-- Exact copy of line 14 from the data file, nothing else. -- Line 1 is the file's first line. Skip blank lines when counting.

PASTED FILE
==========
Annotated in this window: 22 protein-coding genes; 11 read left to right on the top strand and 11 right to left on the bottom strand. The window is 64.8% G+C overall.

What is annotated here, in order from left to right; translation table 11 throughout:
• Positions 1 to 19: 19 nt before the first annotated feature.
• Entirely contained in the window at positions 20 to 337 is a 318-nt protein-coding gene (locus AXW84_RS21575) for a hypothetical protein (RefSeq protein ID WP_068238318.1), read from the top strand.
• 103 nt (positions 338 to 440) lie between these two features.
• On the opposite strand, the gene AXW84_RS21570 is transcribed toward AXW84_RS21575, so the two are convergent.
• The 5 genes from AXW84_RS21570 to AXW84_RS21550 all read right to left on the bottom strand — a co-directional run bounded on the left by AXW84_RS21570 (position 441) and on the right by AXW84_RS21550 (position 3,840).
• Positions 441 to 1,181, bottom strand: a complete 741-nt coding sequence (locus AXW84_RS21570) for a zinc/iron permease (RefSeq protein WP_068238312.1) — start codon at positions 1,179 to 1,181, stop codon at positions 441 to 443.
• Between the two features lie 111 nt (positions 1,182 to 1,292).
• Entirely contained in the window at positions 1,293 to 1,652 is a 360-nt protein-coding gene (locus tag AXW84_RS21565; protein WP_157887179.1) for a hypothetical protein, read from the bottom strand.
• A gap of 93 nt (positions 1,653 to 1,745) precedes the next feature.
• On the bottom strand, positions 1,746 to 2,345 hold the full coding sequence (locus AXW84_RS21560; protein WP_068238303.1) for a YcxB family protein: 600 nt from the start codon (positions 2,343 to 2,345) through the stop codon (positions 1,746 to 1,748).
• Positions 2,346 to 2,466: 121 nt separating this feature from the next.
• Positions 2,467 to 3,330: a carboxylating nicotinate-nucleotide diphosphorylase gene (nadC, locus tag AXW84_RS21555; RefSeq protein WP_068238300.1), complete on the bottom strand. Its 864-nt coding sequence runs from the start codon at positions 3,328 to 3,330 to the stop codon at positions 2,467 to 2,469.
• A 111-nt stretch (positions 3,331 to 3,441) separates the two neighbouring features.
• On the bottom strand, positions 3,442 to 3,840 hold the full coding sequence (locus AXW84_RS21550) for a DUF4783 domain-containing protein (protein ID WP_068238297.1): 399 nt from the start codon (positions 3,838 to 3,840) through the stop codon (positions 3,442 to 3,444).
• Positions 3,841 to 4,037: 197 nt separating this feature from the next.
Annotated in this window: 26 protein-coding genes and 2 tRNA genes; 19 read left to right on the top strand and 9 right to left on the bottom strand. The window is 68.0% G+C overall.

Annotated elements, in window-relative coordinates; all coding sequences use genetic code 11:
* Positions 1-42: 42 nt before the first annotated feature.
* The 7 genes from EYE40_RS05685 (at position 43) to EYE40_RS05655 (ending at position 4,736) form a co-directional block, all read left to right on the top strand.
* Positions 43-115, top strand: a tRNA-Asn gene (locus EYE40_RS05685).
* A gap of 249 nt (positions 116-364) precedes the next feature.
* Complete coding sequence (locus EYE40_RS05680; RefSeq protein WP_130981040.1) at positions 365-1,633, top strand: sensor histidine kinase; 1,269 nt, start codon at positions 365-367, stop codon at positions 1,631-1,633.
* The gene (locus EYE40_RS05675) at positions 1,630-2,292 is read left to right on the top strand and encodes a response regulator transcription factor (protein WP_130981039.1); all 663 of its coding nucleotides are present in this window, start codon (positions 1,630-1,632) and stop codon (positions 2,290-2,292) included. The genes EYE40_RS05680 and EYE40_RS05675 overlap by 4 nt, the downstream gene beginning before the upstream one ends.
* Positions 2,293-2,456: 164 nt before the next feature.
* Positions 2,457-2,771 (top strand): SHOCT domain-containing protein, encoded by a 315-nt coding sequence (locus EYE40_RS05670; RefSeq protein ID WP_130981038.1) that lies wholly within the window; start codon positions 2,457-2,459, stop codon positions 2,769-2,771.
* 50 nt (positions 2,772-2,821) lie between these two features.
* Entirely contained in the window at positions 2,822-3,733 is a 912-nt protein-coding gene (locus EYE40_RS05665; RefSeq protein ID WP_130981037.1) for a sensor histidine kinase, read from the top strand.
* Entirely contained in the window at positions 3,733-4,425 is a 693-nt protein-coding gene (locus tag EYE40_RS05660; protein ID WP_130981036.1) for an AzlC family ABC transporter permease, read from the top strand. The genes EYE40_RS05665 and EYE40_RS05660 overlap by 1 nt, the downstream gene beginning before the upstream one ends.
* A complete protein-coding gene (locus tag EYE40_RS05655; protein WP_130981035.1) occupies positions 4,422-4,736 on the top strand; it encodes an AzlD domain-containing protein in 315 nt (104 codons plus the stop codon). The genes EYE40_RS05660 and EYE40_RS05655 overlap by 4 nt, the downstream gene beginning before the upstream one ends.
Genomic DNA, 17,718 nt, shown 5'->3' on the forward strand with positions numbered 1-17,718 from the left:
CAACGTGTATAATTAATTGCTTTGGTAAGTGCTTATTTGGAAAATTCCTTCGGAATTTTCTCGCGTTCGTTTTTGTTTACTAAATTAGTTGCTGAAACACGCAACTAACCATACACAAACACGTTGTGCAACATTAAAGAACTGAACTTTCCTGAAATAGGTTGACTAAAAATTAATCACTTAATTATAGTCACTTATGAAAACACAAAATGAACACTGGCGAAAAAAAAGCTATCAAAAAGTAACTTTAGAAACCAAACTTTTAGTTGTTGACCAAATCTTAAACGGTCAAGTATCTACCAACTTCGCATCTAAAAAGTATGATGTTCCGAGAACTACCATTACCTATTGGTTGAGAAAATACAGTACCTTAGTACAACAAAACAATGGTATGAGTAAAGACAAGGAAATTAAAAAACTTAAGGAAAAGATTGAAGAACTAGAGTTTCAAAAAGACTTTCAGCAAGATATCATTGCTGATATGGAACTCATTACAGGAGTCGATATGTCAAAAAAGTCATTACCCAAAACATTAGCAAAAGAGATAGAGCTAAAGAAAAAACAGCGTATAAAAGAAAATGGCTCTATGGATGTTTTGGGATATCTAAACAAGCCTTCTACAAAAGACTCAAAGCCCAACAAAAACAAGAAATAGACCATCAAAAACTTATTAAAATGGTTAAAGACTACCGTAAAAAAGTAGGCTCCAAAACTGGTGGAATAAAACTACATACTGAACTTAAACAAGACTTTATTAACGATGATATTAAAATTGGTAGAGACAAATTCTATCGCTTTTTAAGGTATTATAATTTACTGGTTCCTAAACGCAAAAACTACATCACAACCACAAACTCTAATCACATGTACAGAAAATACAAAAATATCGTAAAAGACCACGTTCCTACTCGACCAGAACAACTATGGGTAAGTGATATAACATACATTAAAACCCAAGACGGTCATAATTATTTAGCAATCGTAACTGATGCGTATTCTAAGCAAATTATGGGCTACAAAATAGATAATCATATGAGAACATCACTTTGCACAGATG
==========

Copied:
• Positions 2,467 to 3,330: a carboxylating nicotinate-nucleotide diphosphorylase gene (nadC, locus tag AXW84_RS21555; RefSeq protein WP_068238300.1), complete on the bottom strand. Its 864-nt coding sequence runs from the start codon at positions 3,328 to 3,330 to the stop codon at positions 2,467 to 2,469.